It was Erdogan’s sheer courage and force of personality – coupled with the massive popular support that he has enjoyed over the past decade or more – that defeated the coup plotters. However, the subsequent nationwide crackdown on various arms of the state, including the army, judiciary and the media, hasn’t gone down well with the West.
Ankara has also accused the US of arming and supporting both the Kurdish militants as well as the Isis terrorists in Syria and in Turkey’s border areas – a serious charge, if it is true. There have also been broad hints that the US embassy in Ankara had advance intelligence about the New Year’s Eve attack and chose not to share it with the host.
No wonder Erdogan is upset. He has angrily reminded the US and European friends and allies that as an ally and Nato member, Turkey – and not the terrorists – deserves their support. This is vital as Erdogan has dramatically improved his equation with Russian President Vladimir Putin – which has, incidentally, helped both countries work together for the much-needed peace and ceasefire in Syria after backing the two opposing sides for years.
What makes Turkey vulnerable and truly the frontline of this war is its fight against Isis which it has taken right to its doorstep, deep inside Syria. As Kim Sengupta of the Independent reports this week, quoting many Isis defectors, the Istanbul attack is an open declaration of war on the Turkish state by the terror group. There may be many more such attacks in the days and weeks ahead.
Even in its message claiming credit for the Istanbul nightclub attack, the group minces no words, accusing Turkey of being “the protector of the Cross”.
While Western attention has remained focused on the attacks in Europe and its own vulnerability, some of the worst atrocities have taken place in Turkey.
Right now, the Turkish military has been engaged in a major operation inside Syria against Isis and has been incurring significant losses. Around 16 soldiers were killed last week outside the town of Al-Bab and two captured soldiers were burned alive by the terrorists.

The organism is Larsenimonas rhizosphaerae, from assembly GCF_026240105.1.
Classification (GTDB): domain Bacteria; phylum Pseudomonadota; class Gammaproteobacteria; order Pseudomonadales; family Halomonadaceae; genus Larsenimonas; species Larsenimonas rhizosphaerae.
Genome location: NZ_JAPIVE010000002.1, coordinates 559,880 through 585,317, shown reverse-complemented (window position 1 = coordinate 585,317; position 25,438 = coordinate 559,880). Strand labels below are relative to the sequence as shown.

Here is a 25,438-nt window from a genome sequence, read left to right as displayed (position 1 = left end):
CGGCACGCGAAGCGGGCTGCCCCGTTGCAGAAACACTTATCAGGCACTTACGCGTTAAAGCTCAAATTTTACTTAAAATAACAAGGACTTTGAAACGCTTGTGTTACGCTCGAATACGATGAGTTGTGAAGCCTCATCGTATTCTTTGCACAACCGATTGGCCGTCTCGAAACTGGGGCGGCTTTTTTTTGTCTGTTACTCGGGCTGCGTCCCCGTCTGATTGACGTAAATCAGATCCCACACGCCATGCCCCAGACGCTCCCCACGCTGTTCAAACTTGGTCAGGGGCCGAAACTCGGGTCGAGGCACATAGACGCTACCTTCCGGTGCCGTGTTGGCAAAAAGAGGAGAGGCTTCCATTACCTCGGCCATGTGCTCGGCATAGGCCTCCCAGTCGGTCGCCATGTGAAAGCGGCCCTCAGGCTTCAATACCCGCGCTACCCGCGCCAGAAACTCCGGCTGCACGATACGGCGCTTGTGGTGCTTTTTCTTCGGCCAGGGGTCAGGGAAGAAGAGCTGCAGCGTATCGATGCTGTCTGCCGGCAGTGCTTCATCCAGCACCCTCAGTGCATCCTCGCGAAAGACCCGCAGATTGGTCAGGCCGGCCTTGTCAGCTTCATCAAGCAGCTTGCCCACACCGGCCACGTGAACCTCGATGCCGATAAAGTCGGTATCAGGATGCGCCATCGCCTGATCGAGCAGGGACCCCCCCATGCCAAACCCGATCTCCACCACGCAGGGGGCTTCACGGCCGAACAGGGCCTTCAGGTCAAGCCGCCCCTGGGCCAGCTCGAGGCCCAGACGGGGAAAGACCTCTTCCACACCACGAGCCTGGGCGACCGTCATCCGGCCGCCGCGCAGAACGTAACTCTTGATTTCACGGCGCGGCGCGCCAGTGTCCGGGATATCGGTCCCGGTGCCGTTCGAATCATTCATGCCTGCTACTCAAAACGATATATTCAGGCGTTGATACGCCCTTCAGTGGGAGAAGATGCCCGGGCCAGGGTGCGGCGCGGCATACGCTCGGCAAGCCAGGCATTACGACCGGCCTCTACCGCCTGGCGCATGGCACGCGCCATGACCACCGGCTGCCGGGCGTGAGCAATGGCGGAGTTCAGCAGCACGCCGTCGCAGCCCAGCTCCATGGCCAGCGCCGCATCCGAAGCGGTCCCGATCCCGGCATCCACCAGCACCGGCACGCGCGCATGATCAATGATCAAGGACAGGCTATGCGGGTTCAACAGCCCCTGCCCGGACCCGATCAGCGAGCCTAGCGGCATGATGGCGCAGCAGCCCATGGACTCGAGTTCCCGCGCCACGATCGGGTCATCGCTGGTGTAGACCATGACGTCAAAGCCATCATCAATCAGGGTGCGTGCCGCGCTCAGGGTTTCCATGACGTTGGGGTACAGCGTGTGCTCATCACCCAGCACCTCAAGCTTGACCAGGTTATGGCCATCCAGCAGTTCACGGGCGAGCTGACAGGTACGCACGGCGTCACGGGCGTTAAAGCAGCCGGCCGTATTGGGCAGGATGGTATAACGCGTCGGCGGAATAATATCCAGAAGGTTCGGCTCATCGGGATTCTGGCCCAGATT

Isis now appears determined on striking back, taking ‘jihad’ to the heart of Turkey. Over the past few months, streams of fighters have been intercepted at the border while attempting to come into the country from Syria along with huge caches of weapons.
As a defector told the Independent, battling for survival in Iraq’s Mosul and its de facto capital of Raqqa in Syria, Isis is particularly angry with Turkey: “It is a Muslim country whose rulers have turned against Islam, allying themselves with the Americans and the Russians. They are seen as the worst of enemies – Daesh [Isis] has declared war on Turkey.”
The method in the madness is hard to miss in the series of attacks that Turkey has suffered over the past year or two – the Gaziantep bombings, the cowardly attacks on the Ataturk International Airport, the savagery in Al Bab and the shameful targeting of New Year revellers in Istanbul.
This is a war Turkey cannot afford to lose. Yet, the callous indifference in Western capitals to the carnage in Istanbul is astounding. Veteran Middle East watcher Robert Fisk goes to the extent of terming the Western reaction as typically racist. However, those deriving vicarious pleasure out of Ankara’s woes mustn’t forget that it is fighting their war. This is everyone’s war. If Turkey goes down, they wouldn’t win either.
Aijaz Zaka Syed is a Middle East based columnist.